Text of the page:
Originally posted on www.gazette.net by Travis Mewhirter
Most of America was sound asleep last weekend when 30 or so college basketball coaches yawned their way through McCarran International Airport in Las Vegas and crammed onto a red-eye flight bound for Orlando. As George Washington University's coach, Mike Lonergan, skimmed the glassy-eyed scene, he said he saw all of the familiar faces: John Beilein from Michigan, Bob Huggins of West Virginia, Purdue's Matt Painter, Navy's Ed DeChellis.
Unlike the rest of the passengers on the flight, it wasn't so much a trip from the neon of Vegas to the beaches of Florida, rather an exhausting recruiting voyage from one Amateur Athletic Union basketball tournament to the next.
“It was unbelievable,” said Lonergan, who signed Col. Zadok Magruder High School's Nick Griffin last year. “… I'd say about 90 percent of our recruiting is based on AAU because of the time of year and the recruiting is so accelerated.”
Hyperdrive might be the more apt descriptor of recruiting when AAU hums into full swing. Within two weeks last summer with the local AAU team D.C. Assault, Suitland's Roddy Peters had gathered offers from schools with prestigious basketball pedigrees such as Kansas, UCLA, Georgetown, Illinois, Maryland, Cincinnati and scores of others. He said it took three years of headlining the Rams for Peters to scrape up one, lonely offer from St. Joseph's.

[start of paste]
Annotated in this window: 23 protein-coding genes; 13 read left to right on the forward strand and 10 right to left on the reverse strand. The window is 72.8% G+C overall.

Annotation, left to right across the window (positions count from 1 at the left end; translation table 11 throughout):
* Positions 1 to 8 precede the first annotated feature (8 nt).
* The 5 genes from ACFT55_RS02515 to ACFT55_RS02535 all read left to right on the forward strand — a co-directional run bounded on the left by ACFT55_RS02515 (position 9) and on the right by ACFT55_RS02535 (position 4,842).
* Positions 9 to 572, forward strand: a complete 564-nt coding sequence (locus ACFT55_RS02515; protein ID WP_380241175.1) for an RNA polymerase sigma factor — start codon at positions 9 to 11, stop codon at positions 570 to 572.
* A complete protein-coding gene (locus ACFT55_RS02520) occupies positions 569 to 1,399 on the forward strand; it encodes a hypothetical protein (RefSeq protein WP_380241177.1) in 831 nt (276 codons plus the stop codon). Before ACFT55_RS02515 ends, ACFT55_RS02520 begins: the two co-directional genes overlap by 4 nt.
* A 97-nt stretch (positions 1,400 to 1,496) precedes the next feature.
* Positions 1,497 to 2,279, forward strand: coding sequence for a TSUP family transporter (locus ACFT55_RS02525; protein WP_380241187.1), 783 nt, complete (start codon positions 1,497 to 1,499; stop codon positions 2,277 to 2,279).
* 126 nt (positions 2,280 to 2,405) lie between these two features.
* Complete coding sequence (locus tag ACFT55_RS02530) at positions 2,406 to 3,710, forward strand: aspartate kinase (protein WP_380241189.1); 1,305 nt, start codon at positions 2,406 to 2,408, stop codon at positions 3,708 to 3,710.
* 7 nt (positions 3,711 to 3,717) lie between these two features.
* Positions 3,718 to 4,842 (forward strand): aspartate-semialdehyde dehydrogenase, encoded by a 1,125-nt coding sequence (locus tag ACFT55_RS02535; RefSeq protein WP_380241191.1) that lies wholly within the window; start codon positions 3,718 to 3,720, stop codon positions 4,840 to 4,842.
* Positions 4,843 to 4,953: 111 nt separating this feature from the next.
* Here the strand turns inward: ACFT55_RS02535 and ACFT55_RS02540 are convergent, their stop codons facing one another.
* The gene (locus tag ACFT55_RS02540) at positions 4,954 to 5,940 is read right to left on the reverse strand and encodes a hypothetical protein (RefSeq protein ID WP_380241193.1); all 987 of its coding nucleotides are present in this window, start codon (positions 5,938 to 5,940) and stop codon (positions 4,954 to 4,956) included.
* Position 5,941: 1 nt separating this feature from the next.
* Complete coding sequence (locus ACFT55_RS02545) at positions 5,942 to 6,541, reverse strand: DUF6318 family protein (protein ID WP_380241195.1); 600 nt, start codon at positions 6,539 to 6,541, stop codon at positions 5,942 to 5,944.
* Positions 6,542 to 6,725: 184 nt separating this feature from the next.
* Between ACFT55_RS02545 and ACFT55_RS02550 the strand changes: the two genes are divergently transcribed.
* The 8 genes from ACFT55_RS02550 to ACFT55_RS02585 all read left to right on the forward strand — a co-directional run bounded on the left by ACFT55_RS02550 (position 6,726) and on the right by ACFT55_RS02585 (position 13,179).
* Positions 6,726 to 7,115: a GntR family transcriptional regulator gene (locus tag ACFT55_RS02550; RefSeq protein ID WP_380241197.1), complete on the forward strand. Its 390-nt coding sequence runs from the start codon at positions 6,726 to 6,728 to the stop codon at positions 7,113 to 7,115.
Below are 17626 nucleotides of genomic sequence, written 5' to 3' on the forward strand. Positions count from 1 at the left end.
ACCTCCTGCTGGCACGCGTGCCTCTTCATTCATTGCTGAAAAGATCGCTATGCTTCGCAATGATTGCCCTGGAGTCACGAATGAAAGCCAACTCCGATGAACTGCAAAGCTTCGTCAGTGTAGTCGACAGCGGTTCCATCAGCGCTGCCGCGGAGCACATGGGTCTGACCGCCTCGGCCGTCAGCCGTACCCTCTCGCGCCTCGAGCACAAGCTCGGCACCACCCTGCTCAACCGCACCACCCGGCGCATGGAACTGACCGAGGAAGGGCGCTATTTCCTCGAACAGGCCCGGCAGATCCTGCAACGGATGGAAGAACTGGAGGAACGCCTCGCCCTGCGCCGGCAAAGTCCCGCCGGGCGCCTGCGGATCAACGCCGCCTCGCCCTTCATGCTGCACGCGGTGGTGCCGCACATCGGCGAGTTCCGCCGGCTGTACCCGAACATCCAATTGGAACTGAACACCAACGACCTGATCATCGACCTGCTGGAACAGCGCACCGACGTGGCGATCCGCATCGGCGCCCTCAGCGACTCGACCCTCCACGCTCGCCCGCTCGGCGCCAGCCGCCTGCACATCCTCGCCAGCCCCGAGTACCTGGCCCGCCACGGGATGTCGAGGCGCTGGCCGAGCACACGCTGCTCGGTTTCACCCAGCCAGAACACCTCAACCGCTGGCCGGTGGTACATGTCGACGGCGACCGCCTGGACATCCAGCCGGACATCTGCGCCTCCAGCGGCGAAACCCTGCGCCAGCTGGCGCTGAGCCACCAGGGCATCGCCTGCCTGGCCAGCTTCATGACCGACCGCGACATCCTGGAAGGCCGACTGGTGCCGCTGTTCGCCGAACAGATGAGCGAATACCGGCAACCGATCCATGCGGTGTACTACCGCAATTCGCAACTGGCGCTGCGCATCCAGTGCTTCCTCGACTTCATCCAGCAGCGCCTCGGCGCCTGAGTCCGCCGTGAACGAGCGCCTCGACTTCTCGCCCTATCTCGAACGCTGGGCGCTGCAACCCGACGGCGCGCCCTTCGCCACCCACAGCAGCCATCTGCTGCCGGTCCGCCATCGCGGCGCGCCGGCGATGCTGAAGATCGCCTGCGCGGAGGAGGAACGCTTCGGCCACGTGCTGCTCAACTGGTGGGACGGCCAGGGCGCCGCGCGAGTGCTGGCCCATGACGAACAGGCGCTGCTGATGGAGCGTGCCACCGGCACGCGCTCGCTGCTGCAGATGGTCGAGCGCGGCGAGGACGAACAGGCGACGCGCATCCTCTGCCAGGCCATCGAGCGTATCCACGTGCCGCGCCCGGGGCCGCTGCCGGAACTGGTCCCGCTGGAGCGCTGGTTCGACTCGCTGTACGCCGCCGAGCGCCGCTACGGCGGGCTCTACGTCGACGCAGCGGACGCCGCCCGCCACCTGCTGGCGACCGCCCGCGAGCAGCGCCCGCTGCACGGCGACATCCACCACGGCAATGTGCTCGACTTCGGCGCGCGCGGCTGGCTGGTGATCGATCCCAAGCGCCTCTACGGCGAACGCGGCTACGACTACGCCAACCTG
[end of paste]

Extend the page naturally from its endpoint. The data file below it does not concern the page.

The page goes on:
“I didn't think that I would have been recruited that much,” said Peters, who opted to play for Mark Turgeon and the University of Maryland. “I thought I was going to be kind of small time.”
With the Assault, and many other elite AAU teams in the area and around the nation, the notion of small-time recruiting is near comical. Said Assault general manager Damon Handon, “A high school team may have one, maybe two Division I kids, but every kid in our program is a [Division I] prospect.”
To be on an elite high school team is one thing; to be on an elite AAU team represents a whole new world of exposure and opportunity, where teams play in front of “basically every big school,” Peters said, and offers are extended by the handful. Before Potomac's Dion Wiley could get recruited by the big time schools, according to Wolverine coach Renard Johnson, he had to be recruited by the big time AAU programs. Now, after a few seasons with Team Takeover, Wiley is the most heralded rising senior in the state, bound for Maryland over his chopped down list of Georgetown, Cincinnati and Florida State. Former Magruder standout Garland Owens, headed for Boston College this year after a prep season with Massanutten Military Academy, had created a little buzz during his successful stint as a Colonel, but it wasn't until he joined the Mid-Atlantic Select that the high-level offers began pouring in.
“It's pretty much a common thing,” Select coach James Lee said. “A lot of [college] coaches know the [Washington Catholic Athletic Conference] and the [Interstate Athletic Conference] but they're not familiar with kids from Oakdale and some of the public schools, so once he gets on the AAU circuit his exposure, his recruiting stock skyrockets.”